Lighting while massaging

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Dicey

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Hi ,
Can I ask what kind of lighting you have in your treatment room please , I have 2 very very bright ceiling lights , florescent bulb type ,
I don't use them I have a salt lamp and floor lamp , but I think its rubbish lighting to be honest , its not cosy
Any ideas would be great , and pics would be awesome
TIA 🙂
 

Leanne.instyle

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Hi, i also have the same type of lighting. During massage treatments I have a lamp within my shelves and candles around the room, some real and others fake. I think the flicker of the candles along with the scent add to the atmosphere.
Leanne.x
 

New Spa

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I have a fairy light canopy and wall with voile over. I have electric soft light candles. Its ultra relaxing and atmospheric. I ensure fairy lights are low light and fixed so not blinking.
 

TheDuchess

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I have a similar setting. I was trained in lighting years ago, I’m not a lighting designer though.

Basically you need task lighting, general lighting and mood lighting. When I do massage, I turn off my overhead lights which provide all over general lighting and I just have my task light creating a puddle of light in one area and my mood lighting. My task light is a flexible over couch daylight lamp and I can turn it to point at the ceiling or to the wall or to point down. So I can use it as a ceiling uplighter or to spot light over a painting which is my go to.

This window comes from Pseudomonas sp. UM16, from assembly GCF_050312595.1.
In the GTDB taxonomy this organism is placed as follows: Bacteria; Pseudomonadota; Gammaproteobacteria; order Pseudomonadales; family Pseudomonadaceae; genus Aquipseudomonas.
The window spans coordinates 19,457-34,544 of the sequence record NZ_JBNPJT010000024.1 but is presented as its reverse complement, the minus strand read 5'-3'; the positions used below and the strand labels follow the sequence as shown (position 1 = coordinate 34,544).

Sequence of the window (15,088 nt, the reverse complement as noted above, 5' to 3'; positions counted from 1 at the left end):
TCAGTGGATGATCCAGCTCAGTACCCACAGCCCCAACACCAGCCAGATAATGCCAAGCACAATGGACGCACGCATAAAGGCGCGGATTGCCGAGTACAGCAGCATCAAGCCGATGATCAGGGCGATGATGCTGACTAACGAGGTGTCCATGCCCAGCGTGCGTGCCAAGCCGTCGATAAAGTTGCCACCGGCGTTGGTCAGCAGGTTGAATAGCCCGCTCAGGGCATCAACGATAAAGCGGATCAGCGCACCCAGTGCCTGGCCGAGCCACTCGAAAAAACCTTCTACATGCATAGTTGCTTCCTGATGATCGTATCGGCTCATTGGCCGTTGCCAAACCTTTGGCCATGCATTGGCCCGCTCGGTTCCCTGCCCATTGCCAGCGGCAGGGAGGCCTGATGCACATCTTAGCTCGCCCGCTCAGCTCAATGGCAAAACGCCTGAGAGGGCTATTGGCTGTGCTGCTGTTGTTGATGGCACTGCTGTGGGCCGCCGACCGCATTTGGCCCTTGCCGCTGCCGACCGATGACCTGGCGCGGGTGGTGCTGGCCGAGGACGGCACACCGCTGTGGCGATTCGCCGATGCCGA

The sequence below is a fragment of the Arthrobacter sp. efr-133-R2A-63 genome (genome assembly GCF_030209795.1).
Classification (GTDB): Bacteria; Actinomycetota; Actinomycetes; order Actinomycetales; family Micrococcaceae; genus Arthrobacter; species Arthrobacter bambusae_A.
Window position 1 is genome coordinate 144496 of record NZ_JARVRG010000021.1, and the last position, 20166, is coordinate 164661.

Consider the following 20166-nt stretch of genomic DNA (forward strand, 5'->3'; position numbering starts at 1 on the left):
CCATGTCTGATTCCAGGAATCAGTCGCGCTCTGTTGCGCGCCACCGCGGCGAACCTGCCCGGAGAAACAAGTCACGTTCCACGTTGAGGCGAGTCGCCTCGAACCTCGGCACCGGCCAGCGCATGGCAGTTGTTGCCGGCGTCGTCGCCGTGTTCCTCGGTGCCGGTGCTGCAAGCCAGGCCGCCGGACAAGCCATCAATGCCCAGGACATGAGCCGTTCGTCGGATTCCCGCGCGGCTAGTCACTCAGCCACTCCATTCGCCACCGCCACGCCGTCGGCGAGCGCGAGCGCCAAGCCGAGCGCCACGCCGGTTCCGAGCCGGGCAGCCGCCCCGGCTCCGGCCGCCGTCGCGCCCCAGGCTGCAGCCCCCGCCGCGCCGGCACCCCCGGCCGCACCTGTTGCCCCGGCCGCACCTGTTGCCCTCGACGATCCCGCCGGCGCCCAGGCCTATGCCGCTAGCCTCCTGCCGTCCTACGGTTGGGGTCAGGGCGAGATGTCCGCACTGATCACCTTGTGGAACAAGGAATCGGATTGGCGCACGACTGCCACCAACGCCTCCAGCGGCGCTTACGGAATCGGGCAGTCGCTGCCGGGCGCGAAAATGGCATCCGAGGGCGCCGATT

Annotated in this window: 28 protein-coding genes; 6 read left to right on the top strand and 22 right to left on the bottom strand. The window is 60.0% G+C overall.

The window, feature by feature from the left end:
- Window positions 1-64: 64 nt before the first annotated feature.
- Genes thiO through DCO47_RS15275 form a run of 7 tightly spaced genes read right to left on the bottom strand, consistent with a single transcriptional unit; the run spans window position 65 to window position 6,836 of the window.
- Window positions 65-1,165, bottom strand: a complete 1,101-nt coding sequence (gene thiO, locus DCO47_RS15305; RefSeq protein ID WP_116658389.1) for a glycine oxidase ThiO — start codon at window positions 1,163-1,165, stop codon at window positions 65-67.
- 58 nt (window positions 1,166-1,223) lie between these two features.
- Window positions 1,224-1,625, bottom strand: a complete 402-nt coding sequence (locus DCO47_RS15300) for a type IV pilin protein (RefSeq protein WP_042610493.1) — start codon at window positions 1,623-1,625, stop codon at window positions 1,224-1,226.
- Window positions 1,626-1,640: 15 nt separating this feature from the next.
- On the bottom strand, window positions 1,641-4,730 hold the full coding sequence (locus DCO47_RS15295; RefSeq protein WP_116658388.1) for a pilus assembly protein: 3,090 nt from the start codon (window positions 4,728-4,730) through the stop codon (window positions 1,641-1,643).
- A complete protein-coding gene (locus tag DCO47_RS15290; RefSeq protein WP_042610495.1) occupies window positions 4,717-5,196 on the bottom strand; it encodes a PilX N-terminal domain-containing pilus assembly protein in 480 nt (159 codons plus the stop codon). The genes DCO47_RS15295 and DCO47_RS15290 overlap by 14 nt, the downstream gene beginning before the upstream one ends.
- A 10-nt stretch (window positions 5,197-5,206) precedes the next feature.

This gives me enough light to show the client into the room and not have her falling over her handbag. I turn my task light off after she’s on the couch.

My mood lighting is illuminated shelves - I’ve got teak wood and Copper IKEA flexi lights clamped to the shelves. I’ve also got several salt lamps and another IKEA lamp with a wicker shade, sort of like a waste paper basket. I lie my wicker lamp on its side so there are interesting fern like, shadow patterns thrown onto the wall behind.

I also have an Indian carved folding screen, painted ebony. I have it open against a wall with all my trailing cables stashed behind it. I have a soft light behind the screen. The contrast of the dark carving and light behind makes an interesting feature.

There are lots of ways you can improvise with inexpensive lighting effects, especially if you use led light bulbs or fairy lights which are hot but less of a fire hazard as the other kinds. You can put a baby table lamp in a waste paper basket and drape a scarf or sarong over. Or make a mini screen out of black cardboard (or painted cereal box) with patterned holes in a outline - say yin and yang. Just stand the cardboard in front of the lamp, not too close as it will get hot. You can put tea lights in lacey cut out holders to create extra “texture”. You can make your own holders by bashing holes in the sides of washed out tin cans in interesting patterns. For safety the top of the flame should be well below the height of the can sides.

When I started in business my salon wasn’t all that. We “dressed” the space with a fist full of tea lights popped into anything we could think of - on saucers with shells and crystals scattered around, in sand filled bowls with zen like patterns drawn on to the sand, in glass jars saved from the recycling. Fairy lights are safer.

Try lights at floor level. Be careful that you’re not turning dust bunnies into a feature or showcasing things you don’t want to highlight. There are all sorts of ways you can conceal or dress up ugly furniture feet.

Finally, you could consider softening your overhead head light by pinning some muslin to the ceiling. It’ll need regular washing as it will attract dust but you could maybe fix a curtain pole to the ceiling (or across the room if the space is narrow) either end of the light fitting and drape muslin in a kind of hammock to create a four poster bed effect. If you use muslin 3 x wider than the width of the pole, the gathers of fabric will soften the light behind quite a bit.
 

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